Our Lady of the Potatoes
by Duncan Sprott
Descended from an Irish grandfather who braved the Atlantic to begin anew in France, Marie-Louise Murphy is raised in a household steeped in Irish traditions. Newborn babies are spat on for good luck, while wearing pearls will surely bring bad. Although her mother covers her daughters in mud and rags to hide their beauty, Marie is found out and is soon posing as a model for Francois Boucher. One thing leads to another, and her portrait attracts the attention of the King himself; at the tender age of fifteen Marie becomes one of Louis XV’s many mistresses. However, no courtesan can hold the King’s attention if she upsets Madame de Pompadour, Louis XV’s former mistress and greatest friend. After a few short years, Marie is married off and removed from Versailles. She ultimately outlives the King and the monarchy, survives the Revolution and three marriages, reaching a ripe old age of seventy-seven.
There are some very cute scenes in this novel, like when Marie teaches Louis XV her Irish superstitions like spitting in his right shoe before wearing it to bring good luck. Indeed, I thought Sprott did a great job of capturing Louis XV’s loneliness and frustration at the isolation that comes with being a King of France. Louis is constantly at the center of attention, unable to even dress himself or eat breakfast without scores of onlookers. He needs his mistresses more for the private, quiet moments he can spend with them than for the sexual release. Unfortunately, Louis XV is not the main character in this book, and doesn’t even appear in all that much of it.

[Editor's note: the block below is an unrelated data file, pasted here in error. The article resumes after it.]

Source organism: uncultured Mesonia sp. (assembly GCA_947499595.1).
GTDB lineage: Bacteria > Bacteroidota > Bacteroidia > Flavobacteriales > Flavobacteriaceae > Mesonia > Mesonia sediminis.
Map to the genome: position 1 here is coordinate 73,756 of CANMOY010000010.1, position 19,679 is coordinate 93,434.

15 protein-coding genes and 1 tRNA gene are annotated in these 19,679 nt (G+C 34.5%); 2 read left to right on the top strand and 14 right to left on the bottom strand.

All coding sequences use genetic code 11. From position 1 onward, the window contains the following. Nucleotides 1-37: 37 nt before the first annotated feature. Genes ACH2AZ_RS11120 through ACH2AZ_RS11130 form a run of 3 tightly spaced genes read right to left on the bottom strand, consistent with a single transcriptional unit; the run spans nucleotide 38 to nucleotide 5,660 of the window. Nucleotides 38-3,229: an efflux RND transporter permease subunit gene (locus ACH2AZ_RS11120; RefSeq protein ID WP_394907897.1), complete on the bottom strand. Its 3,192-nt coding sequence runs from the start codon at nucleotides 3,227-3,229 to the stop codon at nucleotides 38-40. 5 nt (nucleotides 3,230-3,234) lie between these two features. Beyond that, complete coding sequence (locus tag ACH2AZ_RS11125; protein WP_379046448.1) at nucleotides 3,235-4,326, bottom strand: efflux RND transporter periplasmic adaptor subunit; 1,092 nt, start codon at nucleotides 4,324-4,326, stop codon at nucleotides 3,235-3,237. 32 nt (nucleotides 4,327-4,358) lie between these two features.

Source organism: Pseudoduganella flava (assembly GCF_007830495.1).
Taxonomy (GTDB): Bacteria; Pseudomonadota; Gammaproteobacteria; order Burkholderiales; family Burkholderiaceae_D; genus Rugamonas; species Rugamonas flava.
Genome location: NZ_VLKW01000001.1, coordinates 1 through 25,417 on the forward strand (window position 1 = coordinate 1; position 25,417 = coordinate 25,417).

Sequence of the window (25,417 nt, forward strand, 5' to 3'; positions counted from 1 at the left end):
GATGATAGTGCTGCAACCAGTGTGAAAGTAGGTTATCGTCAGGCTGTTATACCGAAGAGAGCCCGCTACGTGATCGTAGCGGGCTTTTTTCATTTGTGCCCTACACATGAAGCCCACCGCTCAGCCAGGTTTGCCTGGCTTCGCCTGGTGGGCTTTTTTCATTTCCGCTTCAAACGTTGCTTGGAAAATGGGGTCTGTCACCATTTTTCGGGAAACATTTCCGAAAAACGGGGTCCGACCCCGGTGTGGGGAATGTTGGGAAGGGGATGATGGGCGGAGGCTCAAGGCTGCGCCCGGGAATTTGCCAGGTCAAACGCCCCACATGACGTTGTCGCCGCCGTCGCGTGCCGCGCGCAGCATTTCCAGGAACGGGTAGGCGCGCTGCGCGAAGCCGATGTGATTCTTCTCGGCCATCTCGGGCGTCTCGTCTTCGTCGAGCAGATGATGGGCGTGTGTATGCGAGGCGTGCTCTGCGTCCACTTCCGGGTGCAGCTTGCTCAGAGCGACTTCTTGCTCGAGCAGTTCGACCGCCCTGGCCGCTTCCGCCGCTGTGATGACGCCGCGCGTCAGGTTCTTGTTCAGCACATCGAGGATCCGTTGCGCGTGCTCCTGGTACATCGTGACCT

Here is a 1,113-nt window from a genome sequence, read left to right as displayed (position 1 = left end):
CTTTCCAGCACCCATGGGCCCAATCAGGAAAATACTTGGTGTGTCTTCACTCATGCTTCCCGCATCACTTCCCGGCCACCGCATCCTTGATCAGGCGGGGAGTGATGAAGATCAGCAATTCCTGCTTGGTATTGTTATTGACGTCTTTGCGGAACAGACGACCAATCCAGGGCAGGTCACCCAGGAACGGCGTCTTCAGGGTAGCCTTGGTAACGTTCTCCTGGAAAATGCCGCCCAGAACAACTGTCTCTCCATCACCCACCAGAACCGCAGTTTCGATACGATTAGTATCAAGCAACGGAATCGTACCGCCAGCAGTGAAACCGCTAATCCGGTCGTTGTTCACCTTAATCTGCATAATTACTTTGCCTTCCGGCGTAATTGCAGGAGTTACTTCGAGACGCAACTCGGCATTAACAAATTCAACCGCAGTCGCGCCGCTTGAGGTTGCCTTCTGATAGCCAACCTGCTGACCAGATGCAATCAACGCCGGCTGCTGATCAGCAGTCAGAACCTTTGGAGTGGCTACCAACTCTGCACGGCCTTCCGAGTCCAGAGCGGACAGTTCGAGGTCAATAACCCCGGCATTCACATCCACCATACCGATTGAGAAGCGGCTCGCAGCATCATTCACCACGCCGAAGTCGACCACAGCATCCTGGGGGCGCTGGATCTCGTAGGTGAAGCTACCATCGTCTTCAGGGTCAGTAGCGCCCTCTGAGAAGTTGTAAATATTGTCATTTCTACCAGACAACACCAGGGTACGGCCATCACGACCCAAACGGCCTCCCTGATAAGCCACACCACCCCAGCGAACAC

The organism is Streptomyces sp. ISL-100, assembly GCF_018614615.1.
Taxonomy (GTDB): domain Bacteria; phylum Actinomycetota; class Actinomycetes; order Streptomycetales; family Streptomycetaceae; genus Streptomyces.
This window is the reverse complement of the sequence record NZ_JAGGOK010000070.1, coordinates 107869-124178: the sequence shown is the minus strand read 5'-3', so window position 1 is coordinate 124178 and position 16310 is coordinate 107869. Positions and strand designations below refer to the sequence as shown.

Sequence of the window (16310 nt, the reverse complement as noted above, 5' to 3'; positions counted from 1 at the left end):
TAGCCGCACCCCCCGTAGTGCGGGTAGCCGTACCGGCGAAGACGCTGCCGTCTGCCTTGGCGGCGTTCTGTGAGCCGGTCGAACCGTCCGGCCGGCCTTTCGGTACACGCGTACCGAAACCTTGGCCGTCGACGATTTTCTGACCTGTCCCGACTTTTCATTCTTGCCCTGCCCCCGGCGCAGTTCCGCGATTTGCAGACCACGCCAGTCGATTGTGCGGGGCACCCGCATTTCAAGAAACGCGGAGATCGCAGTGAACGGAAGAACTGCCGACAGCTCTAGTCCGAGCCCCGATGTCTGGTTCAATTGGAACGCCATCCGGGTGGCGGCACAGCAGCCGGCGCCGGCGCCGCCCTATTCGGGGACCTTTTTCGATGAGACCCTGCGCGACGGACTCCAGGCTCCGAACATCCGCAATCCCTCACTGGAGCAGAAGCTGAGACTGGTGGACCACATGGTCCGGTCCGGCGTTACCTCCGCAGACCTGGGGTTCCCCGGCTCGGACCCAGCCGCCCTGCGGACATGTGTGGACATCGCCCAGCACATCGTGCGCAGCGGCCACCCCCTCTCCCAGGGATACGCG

The story is told in a very dry, clinical style: A happened, and then B happened, then C, etc. Although the characters should have been interesting – I do love me some good court intrigue – but even at their most passionate they fall flat. The dialogue is rather static, sounding accurate to the time and place without capturing the emotions of the speaker. The rich Rococo architecture and furniture are described evocatively, but the distant stance of the narrator would suit a straight biography better than this fictional account of Marie-Louise Murphy.
This is an older book that I don't believe was officially published here in the US, but I wouldn't be surprised if you could turn up a copy at your local used bookstore. At the bottom of this review I've included the portrait of Marie-Louise Murphy painted by Boucher: